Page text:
2016-06-01

    Airborne pathogens can cause infections within parrot (Psittaciformes) and pigeon (Columbiformes) holdings and, in the case of zoonoses, can even spread to humans. Air sampling is a useful, noninvasive method which can enhance the common sampling methods for detection of microorganisms in bird flocks. In this study, fecal and air samples were taken from four parrot holdings. Additionally, cloacal and oropharyngeal swabs as well as air samples were taken from 15 racing pigeon holdings. Parrots were examined for psittacine beak and feather disease virus (PBFDV), proventricular dilatation disease virus (PDDV), adenoviruses (AdVs), avian paramyxovirus type-1 (APMV-1), avian influenza virus (AIV), Chlamydia psittaci (CP), and Mycobacterium avium complex (MAC). MAC and AdVs were detected in three parrot holdings, CP was detected in two parrot holdings, and PBFDV and PDDV were each detected in one parrot holding. Pigeons were examined for the pigeon circovirus (PiCV), AdVs, and CP; PiCV and AdVs were detected in all investigated pigeon holdings and CP was detected in five pigeon holdings.

  19. Suboptimal choice in pigeons: Choice is primarily based on the value of the conditioned reinforcer rather than overall reinforcement rate.

    Science.gov (United States)

    Smith, Aaron P; Zentall, Thomas R

    2016-04-01

    Pigeons have sometimes shown a preference for a signaled 50% reinforcement alternative (leading half of the time to a stimulus that signaled 100% reinforcement and otherwise to a stimulus that signaled 0% reinforcement) over a 100% reinforcement alternative. We hypothesized that pigeons may actually be indifferent between the 2 alternatives with previous inconsistent preferences resulting in part from an artifact of the use of a spatial discrimination. In the present experiments, we tested the hypothesis that pigeons would be indifferent between alternatives that provide conditioned reinforcers of equal value. In Experiment 1, we used the signaled 50% reinforcement versus 100% reinforcement procedure, but cued the alternatives with shapes that varied in their spatial location from trial to trial. Consistent with the stimulus value hypothesis, the pigeons showed indifference between the alternatives. In Experiment 2, to confirm that the pigeons could discriminate between the shapes, we removed the discriminative function from the 50% reinforcement alternative and found a clear preference for the 100% reinforcement alternative. Finally, in Experiment 3, when we returned the discriminative function to the 50% reinforcement alternative and reduced the 100% reinforcement alternative to 50% reinforcement, we found a clear preference for the discriminative stimulus alternative. These results support the hypothesis that pigeons prefer the alternative with the conditioned reinforcer that best predicts reinforcement, whereas its frequency may be relatively unimportant. (c) 2016 APA, all rights reserved).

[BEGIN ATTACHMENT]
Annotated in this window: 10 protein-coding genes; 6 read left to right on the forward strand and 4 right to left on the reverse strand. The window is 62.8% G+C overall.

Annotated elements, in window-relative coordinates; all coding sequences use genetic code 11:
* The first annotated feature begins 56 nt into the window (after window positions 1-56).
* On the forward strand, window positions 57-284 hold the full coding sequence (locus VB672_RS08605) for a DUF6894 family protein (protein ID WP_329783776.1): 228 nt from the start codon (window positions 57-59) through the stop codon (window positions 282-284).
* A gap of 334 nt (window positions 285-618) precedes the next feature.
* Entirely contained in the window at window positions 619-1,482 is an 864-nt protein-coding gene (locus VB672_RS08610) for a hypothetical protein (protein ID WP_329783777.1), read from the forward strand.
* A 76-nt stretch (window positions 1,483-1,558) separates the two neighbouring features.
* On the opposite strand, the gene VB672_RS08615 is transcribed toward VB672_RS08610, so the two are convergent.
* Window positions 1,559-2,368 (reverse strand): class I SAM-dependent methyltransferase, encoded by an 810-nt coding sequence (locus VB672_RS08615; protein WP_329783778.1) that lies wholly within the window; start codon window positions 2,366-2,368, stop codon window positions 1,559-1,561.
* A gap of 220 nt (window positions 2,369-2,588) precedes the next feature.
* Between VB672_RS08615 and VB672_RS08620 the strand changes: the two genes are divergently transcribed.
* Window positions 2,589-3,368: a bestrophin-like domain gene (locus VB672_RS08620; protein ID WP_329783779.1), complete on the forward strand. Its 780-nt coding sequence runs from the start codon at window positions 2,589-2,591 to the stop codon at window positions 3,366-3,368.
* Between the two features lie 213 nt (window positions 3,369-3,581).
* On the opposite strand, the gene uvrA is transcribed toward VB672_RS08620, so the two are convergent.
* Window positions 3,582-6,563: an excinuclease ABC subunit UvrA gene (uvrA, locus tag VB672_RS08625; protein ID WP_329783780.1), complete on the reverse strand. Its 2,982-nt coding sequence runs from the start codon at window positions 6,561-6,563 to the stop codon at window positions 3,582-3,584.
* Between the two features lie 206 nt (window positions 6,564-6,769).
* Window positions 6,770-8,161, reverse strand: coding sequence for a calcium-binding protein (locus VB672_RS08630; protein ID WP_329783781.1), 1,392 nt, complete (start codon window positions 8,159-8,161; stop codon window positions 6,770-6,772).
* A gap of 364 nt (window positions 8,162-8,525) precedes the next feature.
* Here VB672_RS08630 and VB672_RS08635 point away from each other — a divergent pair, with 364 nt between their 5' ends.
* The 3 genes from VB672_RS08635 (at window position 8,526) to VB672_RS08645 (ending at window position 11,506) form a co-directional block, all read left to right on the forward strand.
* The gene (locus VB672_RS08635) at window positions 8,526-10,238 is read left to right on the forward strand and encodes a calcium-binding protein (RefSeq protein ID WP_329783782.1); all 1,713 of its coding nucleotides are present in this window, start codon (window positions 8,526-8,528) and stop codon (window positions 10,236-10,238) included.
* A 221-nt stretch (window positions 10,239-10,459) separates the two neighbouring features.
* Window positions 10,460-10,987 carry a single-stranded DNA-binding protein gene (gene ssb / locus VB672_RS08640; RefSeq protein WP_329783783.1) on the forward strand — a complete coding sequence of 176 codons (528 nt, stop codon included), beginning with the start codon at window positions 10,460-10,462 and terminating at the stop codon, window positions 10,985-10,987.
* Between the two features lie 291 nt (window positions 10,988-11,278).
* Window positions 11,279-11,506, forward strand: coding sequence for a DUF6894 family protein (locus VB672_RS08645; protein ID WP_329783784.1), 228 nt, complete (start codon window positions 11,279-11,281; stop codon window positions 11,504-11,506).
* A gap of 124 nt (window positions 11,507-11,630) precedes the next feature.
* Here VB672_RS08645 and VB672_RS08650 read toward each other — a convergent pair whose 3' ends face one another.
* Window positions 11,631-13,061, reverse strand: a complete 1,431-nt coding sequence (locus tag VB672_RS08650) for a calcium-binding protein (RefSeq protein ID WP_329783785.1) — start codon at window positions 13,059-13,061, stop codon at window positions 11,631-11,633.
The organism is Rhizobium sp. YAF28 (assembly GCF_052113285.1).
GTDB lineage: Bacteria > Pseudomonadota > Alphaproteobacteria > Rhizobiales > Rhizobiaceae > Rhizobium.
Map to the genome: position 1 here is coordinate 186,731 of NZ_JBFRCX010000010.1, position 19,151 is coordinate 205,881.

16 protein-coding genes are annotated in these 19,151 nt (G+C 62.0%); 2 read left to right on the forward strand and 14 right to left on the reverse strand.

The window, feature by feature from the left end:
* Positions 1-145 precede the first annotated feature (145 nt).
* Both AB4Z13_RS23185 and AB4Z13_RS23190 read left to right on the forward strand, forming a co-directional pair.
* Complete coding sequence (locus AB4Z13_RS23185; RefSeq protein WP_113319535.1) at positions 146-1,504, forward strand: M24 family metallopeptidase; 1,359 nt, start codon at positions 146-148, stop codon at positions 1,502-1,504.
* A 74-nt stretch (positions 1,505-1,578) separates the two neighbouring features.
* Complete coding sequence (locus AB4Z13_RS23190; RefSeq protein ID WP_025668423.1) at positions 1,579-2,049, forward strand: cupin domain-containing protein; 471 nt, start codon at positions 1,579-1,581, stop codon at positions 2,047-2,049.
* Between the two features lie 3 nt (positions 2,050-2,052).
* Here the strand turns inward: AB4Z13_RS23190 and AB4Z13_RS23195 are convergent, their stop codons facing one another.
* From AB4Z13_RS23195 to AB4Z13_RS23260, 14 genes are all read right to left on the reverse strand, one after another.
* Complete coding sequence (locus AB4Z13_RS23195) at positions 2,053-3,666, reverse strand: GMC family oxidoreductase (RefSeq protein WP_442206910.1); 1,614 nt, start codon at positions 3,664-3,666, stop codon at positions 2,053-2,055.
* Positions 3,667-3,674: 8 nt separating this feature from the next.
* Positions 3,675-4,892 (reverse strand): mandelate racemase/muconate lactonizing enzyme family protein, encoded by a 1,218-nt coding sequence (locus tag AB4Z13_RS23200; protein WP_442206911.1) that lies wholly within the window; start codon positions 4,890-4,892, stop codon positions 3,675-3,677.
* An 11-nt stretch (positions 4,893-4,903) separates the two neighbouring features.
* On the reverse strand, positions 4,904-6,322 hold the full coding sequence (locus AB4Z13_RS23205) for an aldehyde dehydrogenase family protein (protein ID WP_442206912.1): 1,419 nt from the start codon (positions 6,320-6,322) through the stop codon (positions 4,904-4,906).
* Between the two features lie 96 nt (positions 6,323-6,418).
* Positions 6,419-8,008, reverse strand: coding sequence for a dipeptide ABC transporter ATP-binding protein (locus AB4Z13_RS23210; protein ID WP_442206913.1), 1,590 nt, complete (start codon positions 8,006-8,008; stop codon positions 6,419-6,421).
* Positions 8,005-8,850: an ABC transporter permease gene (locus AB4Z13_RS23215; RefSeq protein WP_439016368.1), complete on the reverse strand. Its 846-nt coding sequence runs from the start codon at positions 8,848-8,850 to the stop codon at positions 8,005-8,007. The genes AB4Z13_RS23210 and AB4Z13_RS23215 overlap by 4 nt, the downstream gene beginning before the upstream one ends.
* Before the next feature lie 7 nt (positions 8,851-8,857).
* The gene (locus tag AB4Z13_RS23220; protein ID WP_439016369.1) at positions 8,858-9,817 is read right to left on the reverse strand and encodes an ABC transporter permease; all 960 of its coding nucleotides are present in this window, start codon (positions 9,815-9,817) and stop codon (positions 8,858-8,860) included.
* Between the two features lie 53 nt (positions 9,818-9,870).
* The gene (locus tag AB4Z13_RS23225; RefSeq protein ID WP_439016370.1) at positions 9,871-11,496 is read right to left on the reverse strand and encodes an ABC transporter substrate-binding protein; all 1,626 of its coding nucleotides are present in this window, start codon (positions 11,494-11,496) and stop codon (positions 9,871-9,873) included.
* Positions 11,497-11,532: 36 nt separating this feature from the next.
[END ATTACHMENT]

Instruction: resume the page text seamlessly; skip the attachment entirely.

20. Prevalence of Trichomonas spp. in domestic pigeons in Shandong Province, China, and genotyping by restriction fragment length polymorphism.

    Science.gov (United States)

    Jiang, Xiyue; Sun, Jingjing; Wang, Fangkun; Li, Hongmei; Zhao, Xiaomin

    2016-05-01

    Oropharyngeal swabs (n = 609) were collected randomly from 80,000 domestic pigeons (Columba livia domestica) on five pigeon farms and at one pigeon slaughterhouse in Shandong Province, China, from September 2012 to July 2013. Trichomonas spp. were detected in 206/609 (33.8%) samples. The prevalence was 14.9-31.1%, depending on different levels of sanitation and management, and was 4.8% in nestling pigeons, 13.6% in breeding pigeons and 35.2% in adolescent pigeons. Trichomonas gallinae genotypes A and B, and Trichomonas tenax-like isolates were identified by PCR-restriction fragment length polymorphism (RFLP) analysis and sequencing of the 5.8S rDNA-internal transcribed spacer (ITS) regions. RFLP analysis with the restriction enzyme BsiEI generated different RFLP band patterns between T. gallinae and T.tenax-like isolates. When BsiEI RFLP analysis was combined with HaeIII RFLP analysis, all infection types of T. gallinae and T.tenax-like isolates could be identified. Copyright © 2016 Elsevier Ltd. All rights reserved.

  1. Adapting the buccal micronucleus cytome assay for use in wild birds: age and sex affect background frequency in pigeons.

    Science.gov (United States)

    Shepherd, G L; Somers, C M

    2012-03-01